In the early nineteenth century, Radcliffe influenced Edgar Allan Poe (1809-1849), and Sir Walter Scott (1771-1832). For example, Scott interspersed his work with poems in a similar manner to Radcliffe, and one assessment of her reads, "Scott himself said that her prose was poetry and her poetry was prose. She was, indeed, a prose poet, in both the best and the worst senses of the phrase. The romantic landscape, the background, is the best thing in all her books; the characters are two dimensional, the plots far fetched and improbable, with 'elaboration of means and futility of result'."
Radcliffe was also admired by French authors like Honoré de Balzac (1799 - 1850), Victor Hugo (1802 - 1885), Alexandre Dumas (1802 - 1870), and Charles Baudelaire (1821 - 1867).Honoré de Balzac's novel of the supernatural L'Héritière de Birague (1822) follows the tradition of Radcliffe's style and parodies it.
As a child the young Fyodor Dostoyevsky was deeply impressed by Radcliffe. In Winter Notes on Summer Impressions (1863) he writes, "I used to spend the long winter hours before bed listening (for I could not yet read), agape with ecstasy and terror, as my parents read aloud to me from the novels of Ann Radcliffe. Then I would rave deliriously about them in my sleep." A number of scholars have noted elements of Gothic literature in Dostoyevsky's novels, and some have tried to show direct influence of Radcliffe's work.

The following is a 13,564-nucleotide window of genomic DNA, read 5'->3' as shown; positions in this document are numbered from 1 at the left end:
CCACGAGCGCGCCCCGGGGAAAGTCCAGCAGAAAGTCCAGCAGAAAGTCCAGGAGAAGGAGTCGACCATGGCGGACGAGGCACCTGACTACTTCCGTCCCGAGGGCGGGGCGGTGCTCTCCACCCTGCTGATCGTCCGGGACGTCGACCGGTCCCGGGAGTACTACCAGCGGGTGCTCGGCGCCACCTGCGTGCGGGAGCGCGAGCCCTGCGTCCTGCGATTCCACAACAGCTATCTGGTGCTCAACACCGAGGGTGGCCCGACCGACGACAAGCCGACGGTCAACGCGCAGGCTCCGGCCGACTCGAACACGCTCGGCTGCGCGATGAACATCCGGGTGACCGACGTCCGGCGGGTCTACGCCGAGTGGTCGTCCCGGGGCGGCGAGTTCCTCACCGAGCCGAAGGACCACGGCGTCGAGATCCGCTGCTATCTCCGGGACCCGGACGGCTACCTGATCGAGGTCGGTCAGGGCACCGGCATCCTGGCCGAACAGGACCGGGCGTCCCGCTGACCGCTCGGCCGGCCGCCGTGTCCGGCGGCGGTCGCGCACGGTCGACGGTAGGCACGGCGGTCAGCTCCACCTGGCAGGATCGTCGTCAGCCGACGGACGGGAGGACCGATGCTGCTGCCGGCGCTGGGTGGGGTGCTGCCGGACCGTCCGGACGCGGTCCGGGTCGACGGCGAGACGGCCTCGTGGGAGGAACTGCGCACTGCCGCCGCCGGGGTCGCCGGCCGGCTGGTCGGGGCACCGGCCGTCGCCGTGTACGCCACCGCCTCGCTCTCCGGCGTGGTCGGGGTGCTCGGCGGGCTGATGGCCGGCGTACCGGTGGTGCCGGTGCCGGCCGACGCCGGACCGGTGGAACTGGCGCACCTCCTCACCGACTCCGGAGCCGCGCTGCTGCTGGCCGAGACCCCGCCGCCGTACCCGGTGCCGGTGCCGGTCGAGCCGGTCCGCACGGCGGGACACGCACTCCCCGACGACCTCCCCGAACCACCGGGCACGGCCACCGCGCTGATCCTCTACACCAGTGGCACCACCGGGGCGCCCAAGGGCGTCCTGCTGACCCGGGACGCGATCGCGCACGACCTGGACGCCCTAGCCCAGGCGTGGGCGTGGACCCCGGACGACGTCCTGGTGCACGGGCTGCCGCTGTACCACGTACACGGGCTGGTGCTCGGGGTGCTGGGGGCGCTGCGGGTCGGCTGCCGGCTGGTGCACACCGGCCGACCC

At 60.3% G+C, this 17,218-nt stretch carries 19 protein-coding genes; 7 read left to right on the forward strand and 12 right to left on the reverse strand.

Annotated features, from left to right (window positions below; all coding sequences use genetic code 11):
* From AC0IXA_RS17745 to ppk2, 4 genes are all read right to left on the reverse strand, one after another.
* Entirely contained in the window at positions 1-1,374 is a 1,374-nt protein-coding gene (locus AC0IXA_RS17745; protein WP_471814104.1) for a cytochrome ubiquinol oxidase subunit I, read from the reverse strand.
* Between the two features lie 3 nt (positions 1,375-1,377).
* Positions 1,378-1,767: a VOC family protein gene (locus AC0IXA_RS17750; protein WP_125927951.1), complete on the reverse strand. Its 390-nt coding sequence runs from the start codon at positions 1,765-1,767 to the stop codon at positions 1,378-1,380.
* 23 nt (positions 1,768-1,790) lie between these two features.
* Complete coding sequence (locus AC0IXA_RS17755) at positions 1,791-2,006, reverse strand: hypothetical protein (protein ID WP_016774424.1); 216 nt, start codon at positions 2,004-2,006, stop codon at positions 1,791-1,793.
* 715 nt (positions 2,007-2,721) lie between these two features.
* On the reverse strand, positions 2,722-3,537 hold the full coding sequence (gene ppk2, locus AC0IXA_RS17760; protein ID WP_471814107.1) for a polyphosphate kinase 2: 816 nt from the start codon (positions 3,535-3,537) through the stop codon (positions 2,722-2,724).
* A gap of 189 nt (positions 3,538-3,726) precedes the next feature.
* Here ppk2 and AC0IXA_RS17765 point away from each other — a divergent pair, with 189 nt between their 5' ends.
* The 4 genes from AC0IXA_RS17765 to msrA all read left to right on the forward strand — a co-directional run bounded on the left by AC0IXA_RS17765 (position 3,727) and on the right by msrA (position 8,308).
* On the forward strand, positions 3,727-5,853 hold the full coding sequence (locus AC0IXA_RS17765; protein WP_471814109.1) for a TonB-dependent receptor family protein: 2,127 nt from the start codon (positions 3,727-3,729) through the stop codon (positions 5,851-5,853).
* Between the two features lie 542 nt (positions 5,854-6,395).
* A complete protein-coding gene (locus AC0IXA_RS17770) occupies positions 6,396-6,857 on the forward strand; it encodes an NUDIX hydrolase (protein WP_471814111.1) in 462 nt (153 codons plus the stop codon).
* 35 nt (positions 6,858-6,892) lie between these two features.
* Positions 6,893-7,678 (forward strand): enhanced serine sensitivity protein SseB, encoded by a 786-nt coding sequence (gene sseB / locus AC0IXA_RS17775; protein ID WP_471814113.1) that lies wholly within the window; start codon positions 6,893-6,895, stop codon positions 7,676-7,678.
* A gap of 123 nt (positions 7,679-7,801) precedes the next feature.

In 1875, Paul Féval wrote a story starring Radcliffe as a vampire hunter, titled La Ville Vampire: Adventure Incroyable de Madame Anne Radcliffe ("City of Vampires: The Incredible Adventure of Mrs. Anne Radcliffe"), which blends fiction and history. At the last minute a mysterious man on a white horse saves the day, none other than Lord Wellington fresh from the Battle of Waterloo.
Helen McCrory plays Ann Radcliffe in the 2007 film Becoming Jane, starring Anne Hathaway as Jane Austen. The film depicts Radcliffe as meeting the young Jane Austen and encouraging her to pursue a literary career. No evidence exists that such a meeting ever occurred.